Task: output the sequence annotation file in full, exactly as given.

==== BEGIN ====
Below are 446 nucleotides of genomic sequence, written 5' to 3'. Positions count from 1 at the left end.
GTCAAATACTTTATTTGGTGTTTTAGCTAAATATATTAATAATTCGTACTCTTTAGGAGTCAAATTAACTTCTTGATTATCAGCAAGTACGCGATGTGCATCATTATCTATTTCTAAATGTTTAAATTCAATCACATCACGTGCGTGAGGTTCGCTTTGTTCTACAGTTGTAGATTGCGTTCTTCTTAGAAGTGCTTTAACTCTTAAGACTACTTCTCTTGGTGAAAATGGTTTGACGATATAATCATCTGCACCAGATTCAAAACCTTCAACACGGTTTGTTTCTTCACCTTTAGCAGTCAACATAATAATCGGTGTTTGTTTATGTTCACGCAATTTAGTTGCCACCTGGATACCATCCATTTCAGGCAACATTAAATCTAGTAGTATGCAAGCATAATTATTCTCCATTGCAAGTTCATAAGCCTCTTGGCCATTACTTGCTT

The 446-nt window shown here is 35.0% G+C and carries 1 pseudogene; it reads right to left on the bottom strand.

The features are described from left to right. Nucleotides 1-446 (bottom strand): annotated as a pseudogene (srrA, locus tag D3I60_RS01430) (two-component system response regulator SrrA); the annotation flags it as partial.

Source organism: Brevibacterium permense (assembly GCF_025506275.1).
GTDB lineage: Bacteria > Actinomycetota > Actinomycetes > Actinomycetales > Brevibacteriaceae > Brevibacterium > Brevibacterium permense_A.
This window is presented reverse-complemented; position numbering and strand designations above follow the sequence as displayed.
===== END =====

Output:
Below are 446 nucleotides of genomic sequence, written 5' to 3'. Positions count from 1 at the left end.
GTCAAATACTTTATTTGGTGTTTTAGCTAAATATATTAATAATTCGTACTCTTTAGGAGTCAAATTAACTTCTTGATTATCAGCAAGTACGCGATGTGCATCATTATCTATTTCTAAATGTTTAAATTCAATCACATCACGTGCGTGAGGTTCGCTTTGTTCTACAGTTGTAGATTGCGTTCTTCTTAGAAGTGCTTTAACTCTTAAGACTACTTCTCTTGGTGAAAATGGTTTGACGATATAATCATCTGCACCAGATTCAAAACCTTCAACACGGTTTGTTTCTTCACCTTTAGCAGTCAACATAATAATCGGTGTTTGTTTATGTTCACGCAATTTAGTTGCCACCTGGATACCATCCATTTCAGGCAACATTAAATCTAGTAGTATGCAAGCATAATTATTCTCCATTGCAAGTTCATAAGCCTCTTGGCCATTACTTGCTT

The 446-nt window shown here is 35.0% G+C and carries 1 pseudogene; it reads right to left on the bottom strand.

The features are described from left to right. Nucleotides 1-446 (bottom strand): annotated as a pseudogene (srrA, locus tag D3I60_RS01430) (two-component system response regulator SrrA); the annotation flags it as partial.

Source organism: Brevibacterium permense (assembly GCF_025506275.1).
GTDB lineage: Bacteria > Actinomycetota > Actinomycetes > Actinomycetales > Brevibacteriaceae > Brevibacterium > Brevibacterium permense_A.
This window is presented reverse-complemented; position numbering and strand designations above follow the sequence as displayed.